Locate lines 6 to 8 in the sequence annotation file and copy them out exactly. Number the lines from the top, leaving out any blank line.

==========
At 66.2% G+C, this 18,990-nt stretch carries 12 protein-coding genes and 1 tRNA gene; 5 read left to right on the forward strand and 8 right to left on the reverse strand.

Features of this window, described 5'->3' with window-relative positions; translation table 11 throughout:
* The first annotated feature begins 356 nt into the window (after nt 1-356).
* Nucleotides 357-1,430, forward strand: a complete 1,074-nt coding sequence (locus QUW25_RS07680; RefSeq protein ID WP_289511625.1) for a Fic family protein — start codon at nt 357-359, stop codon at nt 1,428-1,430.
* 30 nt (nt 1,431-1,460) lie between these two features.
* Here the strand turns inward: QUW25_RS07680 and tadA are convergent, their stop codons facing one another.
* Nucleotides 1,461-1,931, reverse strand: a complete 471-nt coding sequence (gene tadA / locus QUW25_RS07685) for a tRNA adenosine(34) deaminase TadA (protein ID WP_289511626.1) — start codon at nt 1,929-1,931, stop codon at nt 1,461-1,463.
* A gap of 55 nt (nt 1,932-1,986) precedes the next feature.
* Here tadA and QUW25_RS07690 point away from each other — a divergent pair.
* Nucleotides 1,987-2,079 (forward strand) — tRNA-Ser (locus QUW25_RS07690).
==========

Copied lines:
* Here the strand turns inward: QUW25_RS07680 and tadA are convergent, their stop codons facing one another.
* Nucleotides 1,461-1,931, reverse strand: a complete 471-nt coding sequence (gene tadA / locus QUW25_RS07685) for a tRNA adenosine(34) deaminase TadA (protein ID WP_289511626.1) — start codon at nt 1,929-1,931, stop codon at nt 1,461-1,463.
* A gap of 55 nt (nt 1,932-1,986) precedes the next feature.